* FTSE closes up 0.3 pct at 6,591.55 points
* FTSE 100 rises for fourth straight session
* Energy Secretary's comments hit utility sector
* Fall in utility shares prevents FTSE from bigger gains
* Barclays and AstraZeneca add most points to FTSE 100
By Sudip Kar-Gupta
LONDON, Feb 10 Fresh political pressure on
British utilities hit the sector's stocks on Monday, limiting
broader gains in the UK's top equity index although it rose for
the fourth straight session.
The blue-chip FTSE 100 index closed up by 0.3
percent, or 19.87 points, at 6,591.55 points.
Gains at British bank Barclays and drugmaker
AstraZeneca together added the most points to the FTSE,
enabling the index to shrug off the effects of a pullback in the
Barclays rose 1.2 percent as analysts welcomed its plans to
step up its cost-cutting programme after the bank published a
snapshot of its headline 2013 results, while AstraZeneca rose
1.4 percent after Morgan Stanley increased its price target on
However, a decline in major utility stocks prevented the
FTSE 100 from making even bigger gains.
The utility sector was hit after British Energy Secretary Ed
Davey wrote to regulators to say the profit margins of major
energy companies' gas supply units were too high.
Davey also said British Gas may have to be broken up and his
comments knocked shares in the sector, with British Gas owner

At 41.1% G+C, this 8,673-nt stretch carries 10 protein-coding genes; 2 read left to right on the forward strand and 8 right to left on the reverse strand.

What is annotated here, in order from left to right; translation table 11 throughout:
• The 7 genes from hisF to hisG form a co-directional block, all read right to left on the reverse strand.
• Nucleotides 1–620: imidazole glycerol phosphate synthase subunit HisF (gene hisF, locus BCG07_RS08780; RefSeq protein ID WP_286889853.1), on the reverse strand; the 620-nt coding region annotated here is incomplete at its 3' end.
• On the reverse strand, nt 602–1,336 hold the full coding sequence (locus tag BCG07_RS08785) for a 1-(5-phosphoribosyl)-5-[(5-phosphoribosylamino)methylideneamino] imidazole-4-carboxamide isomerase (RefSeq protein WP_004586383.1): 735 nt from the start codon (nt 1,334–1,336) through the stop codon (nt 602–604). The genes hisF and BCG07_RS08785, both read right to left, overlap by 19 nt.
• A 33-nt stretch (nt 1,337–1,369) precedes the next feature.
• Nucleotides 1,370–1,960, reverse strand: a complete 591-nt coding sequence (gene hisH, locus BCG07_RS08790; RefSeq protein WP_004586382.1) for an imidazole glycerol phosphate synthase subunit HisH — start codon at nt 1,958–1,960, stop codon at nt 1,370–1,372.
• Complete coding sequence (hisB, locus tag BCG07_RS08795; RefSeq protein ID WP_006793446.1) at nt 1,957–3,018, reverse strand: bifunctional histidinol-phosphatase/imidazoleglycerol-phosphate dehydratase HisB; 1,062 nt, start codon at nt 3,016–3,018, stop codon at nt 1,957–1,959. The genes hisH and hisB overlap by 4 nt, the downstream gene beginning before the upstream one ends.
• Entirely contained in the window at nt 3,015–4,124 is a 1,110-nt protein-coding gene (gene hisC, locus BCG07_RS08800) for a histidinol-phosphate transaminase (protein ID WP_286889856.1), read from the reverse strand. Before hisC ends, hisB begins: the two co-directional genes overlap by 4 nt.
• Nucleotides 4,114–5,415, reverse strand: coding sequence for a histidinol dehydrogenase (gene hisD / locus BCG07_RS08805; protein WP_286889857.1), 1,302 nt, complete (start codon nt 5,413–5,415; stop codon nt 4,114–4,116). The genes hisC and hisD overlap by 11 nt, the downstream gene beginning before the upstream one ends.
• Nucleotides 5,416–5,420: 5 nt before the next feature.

Centrica falling 1.7 percent while rival SSE
declined by 0.4 percent.
Utility stocks are often favoured by investors for their
solid dividend yields, but Cavendish Asset Management fund
manager Paul Mumford said political pressures on the sector were
turning him away from holding those stocks.
"I don't bother to hold them because you're up against all
these political headwinds," he said. "There are other areas of
the market where you don't have the same amount of regulatory
interference," added Mumford, who said his preferred UK equity
sectors include oil and gas, and property.
The FTSE 100 rose 14.4 percent in 2013 to post its best
annual gain since 2009, but the index has declined 2.3 percent
since the start of 2014 as global equity markets have fallen due
to concerns over a slump in emerging markets economies.
Despite this weak start many investors with a long-term view
expect the FTSE to rise slowly over the course of 2014, partly
helped by a gradual recovery in the British economy.
Mike Franklin, chief investment strategist at Beaufort
Securities, said the index could rise by around 5 percent over
the next two weeks to reach the 6,900 point level.
"The pace of returns may be a bit slower this year, but the
primary bull market is still intact," he said.